An attorney for the Wright family, Ben Crump, said in a statement responding to the charge: "While we appreciate that the district attorney is pursuing justice for Daunte, no conviction can give the Wright family their loved one back. This was no accident. This was an intentional, deliberate, and unlawful use of force. Driving while Black continues to result in a death sentence. A 26-year veteran of the force knows the difference between a taser and a firearm."

An attorney for Potter, Earl Gray, could not immediately be reached. Gray is also representing Thomas Lane, one of three officers along with Chauvin who is charged in connection with Floyd's death, reports KARE. Lane has pleaded not guilty and is due to be tried later this summer.

In announcing Potter's resignation on Tuesday, Brooklyn Center Mayor Mike Elliott, who had called a day earlier for Potter to be fired, said: "She felt that was the right thing for the community, and I couldn't agree more. We did not ask her to resign. That was a decision she made."

Minnesota protest
Hundreds rallied outside the Brooklyn Center, Minn., police department on Tuesday. Christopher Mark Juhn/Anadolu Agency via Getty

Elliott had wanted the Minnesota Attorney General's Office, which is leading the prosecution of Floyd's murder, to handle the Wright case. But Mike Freeman, the attorney for Hennepin County — which includes Brooklyn Center — steered it to Washington County under a policy adopted last year to avoid any appearance of conflict or mishandling of local cases that involve alleged misuse of police force, he said in a statement.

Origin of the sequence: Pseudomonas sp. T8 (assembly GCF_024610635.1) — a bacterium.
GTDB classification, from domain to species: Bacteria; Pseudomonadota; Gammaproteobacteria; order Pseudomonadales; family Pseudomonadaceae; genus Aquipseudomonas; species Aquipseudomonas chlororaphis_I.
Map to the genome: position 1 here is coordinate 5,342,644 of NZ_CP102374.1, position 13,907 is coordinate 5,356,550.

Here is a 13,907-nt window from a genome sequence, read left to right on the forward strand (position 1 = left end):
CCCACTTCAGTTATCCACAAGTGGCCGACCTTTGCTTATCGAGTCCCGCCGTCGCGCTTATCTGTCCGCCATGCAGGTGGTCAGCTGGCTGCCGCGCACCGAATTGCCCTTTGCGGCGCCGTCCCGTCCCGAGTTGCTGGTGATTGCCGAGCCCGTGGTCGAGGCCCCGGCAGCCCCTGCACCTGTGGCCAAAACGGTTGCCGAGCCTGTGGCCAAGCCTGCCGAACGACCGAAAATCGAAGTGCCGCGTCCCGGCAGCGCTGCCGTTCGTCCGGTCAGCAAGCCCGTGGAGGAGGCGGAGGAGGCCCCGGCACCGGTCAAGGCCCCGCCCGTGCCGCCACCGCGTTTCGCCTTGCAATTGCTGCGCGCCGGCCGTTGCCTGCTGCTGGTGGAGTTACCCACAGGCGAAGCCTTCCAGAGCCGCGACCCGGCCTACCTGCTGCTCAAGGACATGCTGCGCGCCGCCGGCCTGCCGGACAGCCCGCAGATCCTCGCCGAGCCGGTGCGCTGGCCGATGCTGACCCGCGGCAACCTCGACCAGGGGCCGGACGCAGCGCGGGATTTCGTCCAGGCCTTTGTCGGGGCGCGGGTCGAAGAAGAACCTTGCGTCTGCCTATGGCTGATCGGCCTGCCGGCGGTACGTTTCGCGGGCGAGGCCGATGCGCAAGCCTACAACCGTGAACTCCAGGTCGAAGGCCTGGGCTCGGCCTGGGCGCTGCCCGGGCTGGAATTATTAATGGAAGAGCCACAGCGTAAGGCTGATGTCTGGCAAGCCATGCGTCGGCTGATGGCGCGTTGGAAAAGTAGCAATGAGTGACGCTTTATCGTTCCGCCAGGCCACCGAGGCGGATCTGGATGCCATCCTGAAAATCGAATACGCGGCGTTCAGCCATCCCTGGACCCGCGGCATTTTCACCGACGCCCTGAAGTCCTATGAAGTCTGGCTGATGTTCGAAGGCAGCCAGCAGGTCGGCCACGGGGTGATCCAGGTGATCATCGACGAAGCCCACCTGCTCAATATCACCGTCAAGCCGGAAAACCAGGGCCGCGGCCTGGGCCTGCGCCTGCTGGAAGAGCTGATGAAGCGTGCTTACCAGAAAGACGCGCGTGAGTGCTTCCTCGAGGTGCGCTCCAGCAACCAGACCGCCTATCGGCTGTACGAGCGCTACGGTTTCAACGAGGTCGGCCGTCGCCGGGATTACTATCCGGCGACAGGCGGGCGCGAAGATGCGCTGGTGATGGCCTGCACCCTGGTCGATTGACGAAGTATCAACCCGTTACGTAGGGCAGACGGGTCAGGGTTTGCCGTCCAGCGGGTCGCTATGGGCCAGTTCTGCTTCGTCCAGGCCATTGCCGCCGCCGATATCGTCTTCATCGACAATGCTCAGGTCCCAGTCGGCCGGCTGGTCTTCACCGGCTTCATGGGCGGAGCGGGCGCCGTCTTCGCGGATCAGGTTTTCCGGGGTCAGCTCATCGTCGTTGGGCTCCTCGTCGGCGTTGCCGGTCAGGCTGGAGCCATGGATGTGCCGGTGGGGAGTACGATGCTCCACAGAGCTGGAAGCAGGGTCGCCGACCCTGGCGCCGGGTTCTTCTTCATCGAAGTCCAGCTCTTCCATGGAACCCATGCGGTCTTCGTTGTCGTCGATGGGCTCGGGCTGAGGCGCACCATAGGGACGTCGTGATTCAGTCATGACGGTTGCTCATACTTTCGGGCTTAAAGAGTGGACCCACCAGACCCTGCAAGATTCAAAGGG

In the Floyd case, former Minneapolis officer Chauvin, 44, has pleaded not guilty to multiple charges in the death of Floyd, 44, after the white officer held Floyd to the ground for nearly nine minutes May 25 with a knee pinned to Floyd's neck. Chauvin was fired in the aftermath.

Floyd's death, caught on bystander video that went viral, sparked a summer of social justice protests that continue to reverberate. Congress is considering reform legislation titled the George Floyd Justice in Policing Act, which already has passed the House, and both President Biden and former President Obama have spoken on what Biden called out as racial justice and inequity.

In a statement Tuesday, Obama said, "Our hearts are heavy over yet another shooting of a Black man, Daunte Wright, at the hands of police." He wrote on Twitter that he believes it is "important to conduct a full and transparent investigation," but that Wright's death "is also a reminder of just how badly we need to reimagine policing and public safety in this country."